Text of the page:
As I said, Cliff Palace was closed for the season when we arrived. The largest and most well-known cliff dwelling in North America, Cliff Palace contains 150 rooms and 21 kivas and was inhabited by around 120 people. Fortunately for us, we could view it from a distance and photograph it even though we couldn’t tour it.

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Cliff Palace

Our ranger-guided tour of Balcony House the next morning was as much about the journey as the destination. The strenuous hike included steep stairs, three ladders, and a tunnel.

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Getting ready for the hike to Balcony House

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Our park ranger briefs us

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Trail to Balcony House

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One of the ladders on the trail to Balcony House

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My hips aren’t as wide as Jim’s shoulders and it was a snug fit for me going through the tunnel.

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We both made it without getting stuck!

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Bringing up the rear, quite literally.

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Catching my breath and taking a photo

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Jim nears the top

The destination was well-worth the effort, however. This cliff dwelling consists of 38 rooms and 2 kivas. Our ranger knowledgeably shared information about the site and the Ancestral Pueblo inhabitants.

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Balcony House

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Balcony House

 

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Kiva at Balcony House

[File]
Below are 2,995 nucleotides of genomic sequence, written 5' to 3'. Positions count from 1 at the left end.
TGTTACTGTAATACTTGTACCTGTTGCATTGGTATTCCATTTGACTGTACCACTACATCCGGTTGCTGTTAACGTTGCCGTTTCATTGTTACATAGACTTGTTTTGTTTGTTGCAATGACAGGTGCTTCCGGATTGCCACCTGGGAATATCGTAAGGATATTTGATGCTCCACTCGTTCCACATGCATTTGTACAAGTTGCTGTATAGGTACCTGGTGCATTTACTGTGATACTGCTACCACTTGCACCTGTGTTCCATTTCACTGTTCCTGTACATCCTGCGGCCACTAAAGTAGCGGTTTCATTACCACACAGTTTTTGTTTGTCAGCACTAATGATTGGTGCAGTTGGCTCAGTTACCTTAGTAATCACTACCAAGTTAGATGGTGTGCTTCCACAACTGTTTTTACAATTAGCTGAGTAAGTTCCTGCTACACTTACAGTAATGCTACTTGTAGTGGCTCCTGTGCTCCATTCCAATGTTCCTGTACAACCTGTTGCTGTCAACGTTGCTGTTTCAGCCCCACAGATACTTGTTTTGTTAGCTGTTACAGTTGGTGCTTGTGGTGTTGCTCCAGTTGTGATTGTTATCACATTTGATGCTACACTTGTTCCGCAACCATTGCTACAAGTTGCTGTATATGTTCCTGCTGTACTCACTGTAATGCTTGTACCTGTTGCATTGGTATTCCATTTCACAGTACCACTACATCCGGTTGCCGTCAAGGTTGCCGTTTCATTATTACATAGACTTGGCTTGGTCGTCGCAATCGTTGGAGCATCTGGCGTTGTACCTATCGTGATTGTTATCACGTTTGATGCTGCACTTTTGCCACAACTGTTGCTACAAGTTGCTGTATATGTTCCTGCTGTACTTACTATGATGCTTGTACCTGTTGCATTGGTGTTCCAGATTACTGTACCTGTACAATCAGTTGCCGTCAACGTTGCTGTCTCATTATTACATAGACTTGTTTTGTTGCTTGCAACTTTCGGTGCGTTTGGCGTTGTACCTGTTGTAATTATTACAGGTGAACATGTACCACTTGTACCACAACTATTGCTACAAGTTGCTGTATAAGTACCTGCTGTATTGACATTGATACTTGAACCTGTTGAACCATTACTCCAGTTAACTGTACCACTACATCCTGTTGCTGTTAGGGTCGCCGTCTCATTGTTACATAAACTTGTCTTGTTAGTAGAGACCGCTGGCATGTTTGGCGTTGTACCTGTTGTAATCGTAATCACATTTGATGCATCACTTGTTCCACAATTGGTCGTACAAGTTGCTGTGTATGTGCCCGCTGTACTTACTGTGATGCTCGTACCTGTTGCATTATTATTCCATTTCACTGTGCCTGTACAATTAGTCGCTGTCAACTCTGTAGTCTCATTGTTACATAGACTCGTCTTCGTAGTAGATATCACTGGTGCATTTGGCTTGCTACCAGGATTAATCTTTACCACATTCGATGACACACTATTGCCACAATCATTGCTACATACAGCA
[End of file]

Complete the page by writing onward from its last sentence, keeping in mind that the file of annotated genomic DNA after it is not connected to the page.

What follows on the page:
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A room with a view at Balcony House

Because Long House was closed for the season, we decided not to drive the 12 miles over to Wetherill Mesa where it’s located. We did, however, hike the Far View area. The Far View sites are farming communities on top of the mesa rather than cliff dwellings.

National parks in the United States preserve and protect historical and cultural sites like Mesa Verde as well as our amazing and abundant natural resources. For a couple history nerds like us, Mesa Verde was a place to immerse ourselves in the history and culture of the Ancestral Pueblo people. As a result, we are better educated about and appreciative of the time and place of these early people.

Based on events of September 2015.

 

Categories: History, National Parks, natural history, Travel, Uncategorized, UNESCO, USA | Tags: , , , , , | 2 Comments

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2 thoughts on “Hiking to History at Mesa Verde

  1. mwoolsey117

    This trip was not for those afraid of heights or those with wide bodies! I so enjoyed your pictures and the tour through your eyes.

    Like

    • Definitely not for those with a fear of heights but I saw plenty of heavy people that were in amazing condition and could hike further than me. I have one more post on this trip. Can you guess where it is?

      Like